There is a four day period coming up in my original hometown, Nashville, Tennessee, that hits on all three food groups. Thursday, October 11, my high school alumni association is celebrating the 80th year of the school. (The fact that it has not been a high school since 1968 and is now a middle school does not deter this group, but it does account for the dwindling membership numbers.) Friday morning my wife and I will attend a brunch for the "Quinks" at Vanderbilt. A Quink is someone who graduated 50 years or more ago and its membership tends to remain balanced as the newly eligible alumns replace deceased members. But, the nature of the group changes with each year as Vanderbilt transitions from an all white, mostly male, school I attended in the 1950s where practically all the students came from the Southeastern United States to a diverse enrollment of all colors and nationalities from all over the world, equally divided between males and females. (This is not exactly a development many of my classmates approve of.)
As much as I would like to stay for the other activities on Friday which consist of several interesting seminars and presentations on a wide range of topics (none athletic), I am committed to being downtown that afternoon at the Southern Festival of Books. Nancy and I have been attending the Southern Festival for the last 20+ years and the second weekend in October is always cleared for that trip. She tells her friends and family not to plan any weddings or funerals that weekend because she won't be there! Usually the Vanderbilt Reunion is on a different weekend and there is no conflict. This year there is and the Festival wins.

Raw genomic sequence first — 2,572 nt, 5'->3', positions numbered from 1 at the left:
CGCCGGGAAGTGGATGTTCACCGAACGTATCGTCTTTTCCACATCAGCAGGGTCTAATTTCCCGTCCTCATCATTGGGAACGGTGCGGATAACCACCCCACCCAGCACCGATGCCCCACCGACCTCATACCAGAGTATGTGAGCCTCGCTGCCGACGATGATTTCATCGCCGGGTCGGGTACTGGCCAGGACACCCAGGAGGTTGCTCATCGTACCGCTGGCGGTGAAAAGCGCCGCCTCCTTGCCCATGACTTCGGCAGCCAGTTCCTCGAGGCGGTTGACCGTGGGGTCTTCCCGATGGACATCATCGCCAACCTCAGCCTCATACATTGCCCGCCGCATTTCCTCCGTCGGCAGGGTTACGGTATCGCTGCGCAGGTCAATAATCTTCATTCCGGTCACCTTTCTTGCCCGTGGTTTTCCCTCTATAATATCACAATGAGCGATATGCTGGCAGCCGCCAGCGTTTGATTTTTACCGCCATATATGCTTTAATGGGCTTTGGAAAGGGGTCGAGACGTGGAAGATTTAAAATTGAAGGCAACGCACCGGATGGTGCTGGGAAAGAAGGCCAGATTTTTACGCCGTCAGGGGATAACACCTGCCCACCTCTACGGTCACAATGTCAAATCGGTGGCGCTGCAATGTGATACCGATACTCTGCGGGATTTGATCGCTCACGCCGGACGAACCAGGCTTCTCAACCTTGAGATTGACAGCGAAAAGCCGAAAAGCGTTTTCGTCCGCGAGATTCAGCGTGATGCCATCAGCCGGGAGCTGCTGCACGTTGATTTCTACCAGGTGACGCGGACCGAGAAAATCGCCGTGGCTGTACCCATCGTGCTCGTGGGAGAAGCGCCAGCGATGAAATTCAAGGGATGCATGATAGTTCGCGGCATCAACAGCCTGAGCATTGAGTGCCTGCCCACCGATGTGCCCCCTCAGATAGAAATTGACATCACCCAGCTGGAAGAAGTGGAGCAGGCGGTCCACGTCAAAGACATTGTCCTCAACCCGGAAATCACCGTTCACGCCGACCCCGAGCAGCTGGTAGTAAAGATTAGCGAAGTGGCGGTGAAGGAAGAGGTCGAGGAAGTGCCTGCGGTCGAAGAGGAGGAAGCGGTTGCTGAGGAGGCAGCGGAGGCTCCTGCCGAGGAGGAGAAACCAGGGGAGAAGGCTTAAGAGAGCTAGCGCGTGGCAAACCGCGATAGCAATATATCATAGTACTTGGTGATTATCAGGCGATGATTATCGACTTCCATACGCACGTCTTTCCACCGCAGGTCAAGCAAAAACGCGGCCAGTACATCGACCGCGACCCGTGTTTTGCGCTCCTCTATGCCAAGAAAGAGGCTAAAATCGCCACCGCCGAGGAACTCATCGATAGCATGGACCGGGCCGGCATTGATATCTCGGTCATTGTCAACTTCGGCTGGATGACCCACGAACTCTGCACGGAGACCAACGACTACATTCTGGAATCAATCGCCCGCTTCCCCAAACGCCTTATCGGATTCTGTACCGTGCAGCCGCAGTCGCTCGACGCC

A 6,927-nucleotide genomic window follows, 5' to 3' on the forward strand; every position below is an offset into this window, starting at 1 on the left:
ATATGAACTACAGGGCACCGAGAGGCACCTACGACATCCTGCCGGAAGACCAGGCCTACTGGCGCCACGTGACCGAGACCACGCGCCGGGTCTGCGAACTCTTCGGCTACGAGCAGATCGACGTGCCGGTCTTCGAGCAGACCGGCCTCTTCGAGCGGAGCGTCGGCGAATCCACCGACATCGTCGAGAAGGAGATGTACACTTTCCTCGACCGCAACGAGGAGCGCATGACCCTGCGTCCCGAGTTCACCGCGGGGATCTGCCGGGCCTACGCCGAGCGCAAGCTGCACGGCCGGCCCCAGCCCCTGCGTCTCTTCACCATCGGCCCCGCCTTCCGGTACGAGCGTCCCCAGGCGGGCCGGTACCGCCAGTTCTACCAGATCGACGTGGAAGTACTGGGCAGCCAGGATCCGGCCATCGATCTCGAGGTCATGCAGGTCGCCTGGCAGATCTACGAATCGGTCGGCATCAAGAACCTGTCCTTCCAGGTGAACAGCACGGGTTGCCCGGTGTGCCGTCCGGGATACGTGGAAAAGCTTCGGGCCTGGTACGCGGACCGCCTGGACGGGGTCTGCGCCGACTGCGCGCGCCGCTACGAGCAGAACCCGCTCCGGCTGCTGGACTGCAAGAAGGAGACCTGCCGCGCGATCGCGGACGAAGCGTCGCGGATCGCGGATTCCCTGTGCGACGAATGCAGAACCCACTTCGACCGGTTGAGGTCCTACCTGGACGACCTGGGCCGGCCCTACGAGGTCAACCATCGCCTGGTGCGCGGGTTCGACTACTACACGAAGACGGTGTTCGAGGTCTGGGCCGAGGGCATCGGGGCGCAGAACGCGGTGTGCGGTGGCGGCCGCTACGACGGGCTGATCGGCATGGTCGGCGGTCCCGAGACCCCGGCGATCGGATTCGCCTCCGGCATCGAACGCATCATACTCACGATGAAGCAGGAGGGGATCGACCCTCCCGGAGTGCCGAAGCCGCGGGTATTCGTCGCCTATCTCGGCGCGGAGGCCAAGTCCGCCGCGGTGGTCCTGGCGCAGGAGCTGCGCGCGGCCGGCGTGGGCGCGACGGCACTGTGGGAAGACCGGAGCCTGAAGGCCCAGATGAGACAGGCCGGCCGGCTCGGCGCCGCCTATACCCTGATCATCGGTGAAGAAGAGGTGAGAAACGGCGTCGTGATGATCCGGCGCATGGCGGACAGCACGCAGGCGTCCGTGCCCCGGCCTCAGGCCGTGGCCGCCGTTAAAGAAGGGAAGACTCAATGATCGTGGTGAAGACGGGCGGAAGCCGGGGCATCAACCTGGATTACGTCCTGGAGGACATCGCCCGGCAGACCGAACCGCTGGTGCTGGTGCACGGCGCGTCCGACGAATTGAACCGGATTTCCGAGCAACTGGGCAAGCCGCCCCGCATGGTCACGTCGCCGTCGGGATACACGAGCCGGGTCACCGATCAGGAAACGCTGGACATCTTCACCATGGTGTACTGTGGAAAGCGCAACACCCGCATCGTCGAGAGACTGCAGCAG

For me here is nothing more enjoyable than being around a group of people for three days who have a love of books as the only obvious thing in common. For the most part they are a pleasant lot and there are a lot of authors and presentations I'm not interested in---mostly topics I may have mentioned before, e.g. cookbooks, science fiction, poetry. But, there are plenty of other choices and this year as usual there are people I would like to hear scheduled at the same time in different rooms. I do this to myself because I volunteer to be a host/moderator at sessions. It makes for an interesting time when I get a request at the last minute, like an hour before the session starts, but my ego tells me I can handle a situation even when I don't really know what I am talking about. Fortunately authors like to talk about their books and that's what people came to hear, so I could probably recite Mary had a little lamb and get by with it. My favorite experience when the author had written a book on Octopuses (or whatever the plural of octopus is). It turned out to be no problem because he had gone to high school in Nashville (I also knew his mother) and the people who came were all high school buddies who probably didn't care if he said Mary had a little lamb either! Actually it was an interesting presentation and I found that the octopus in its many variations is an interesting animal.